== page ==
Verstappen's team-mate Sergio Perez finished third in qualifying after recovering from some flat practice showings, while Mercedes driver Hamilton was a distant fourth.

Seven-time world champion Hamilton is still seeking his first win of the campaign, but that seems unlikely to arrive in his 300th grand prix on the basis of Saturday's qualifying.

"It's not that it is disheartening, but you do a lap and you are told it is 1.7 seconds off and you are like 'what?'" Hamilton said.

"And then you do a really good lap and you are 1.1 seconds off and you are like 'wow'. There is nothing I can do in my power to change that.

"Everyone is working as hard as they can. Each weekend we come with little bits to try and improve, but sometimes that doesn't make a difference and that is difficult.

"The top two teams are in their own league. I came here this weekend hoping we would be within three tenths of them, and we are a second back. 

"If it is anything like this it is going to be a while before we win, but it's not impossible."

 

The driver starting on pole has won the past three French GPs – Hamilton in 2018 and 2019 and Verstappen last year – though not since 1960 has it happened four times in a row.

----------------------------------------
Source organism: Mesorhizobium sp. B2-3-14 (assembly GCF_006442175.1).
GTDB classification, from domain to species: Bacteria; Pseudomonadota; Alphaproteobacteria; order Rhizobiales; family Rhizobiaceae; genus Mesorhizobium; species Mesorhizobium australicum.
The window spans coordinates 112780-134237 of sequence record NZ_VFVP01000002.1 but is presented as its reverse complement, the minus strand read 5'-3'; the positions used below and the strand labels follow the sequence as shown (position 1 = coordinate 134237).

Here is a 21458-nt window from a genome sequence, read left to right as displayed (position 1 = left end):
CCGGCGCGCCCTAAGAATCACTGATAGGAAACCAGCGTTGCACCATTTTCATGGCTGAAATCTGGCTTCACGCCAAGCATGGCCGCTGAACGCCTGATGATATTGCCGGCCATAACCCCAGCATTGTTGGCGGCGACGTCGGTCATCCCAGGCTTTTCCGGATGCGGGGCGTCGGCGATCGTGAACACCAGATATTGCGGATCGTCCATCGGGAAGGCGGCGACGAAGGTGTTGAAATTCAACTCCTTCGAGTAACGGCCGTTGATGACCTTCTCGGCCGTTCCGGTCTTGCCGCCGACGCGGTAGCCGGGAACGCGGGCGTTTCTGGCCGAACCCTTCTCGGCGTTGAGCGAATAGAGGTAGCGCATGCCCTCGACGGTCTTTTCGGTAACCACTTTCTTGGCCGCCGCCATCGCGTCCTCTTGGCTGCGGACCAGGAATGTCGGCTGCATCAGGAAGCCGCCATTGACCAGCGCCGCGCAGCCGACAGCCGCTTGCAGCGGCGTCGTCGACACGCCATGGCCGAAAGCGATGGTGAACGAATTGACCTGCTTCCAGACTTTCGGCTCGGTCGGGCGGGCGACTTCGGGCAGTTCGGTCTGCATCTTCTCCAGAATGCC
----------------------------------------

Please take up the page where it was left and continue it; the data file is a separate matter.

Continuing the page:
Leclerc's 16th career pole was achieved in large thanks to a tow from team-mate Carlos Sainz, who will start at the back of the grid after a fourth engine change of the season.

Sainz provided a tow down the straights to help Leclerc edge Verstappen, but the latter does not believe the same tactic would have worked for Red Bull.

"No, because Ferrari gained only two to two-and-a-half tenths with the slipstream, Charles told me," Verstappen said. "It was also very logical that they did it.

"Obviously both me and Sergio Perez want to be in the best position possible. That's why I don't think we're doing that sort of thing. Neither of us had a grid penalty, either.

"It also seems logical to me. We are both still fighting for the title, so it is difficult to explain. It is up to Ferrari if they want to do that, but within our team we haven't talked about it."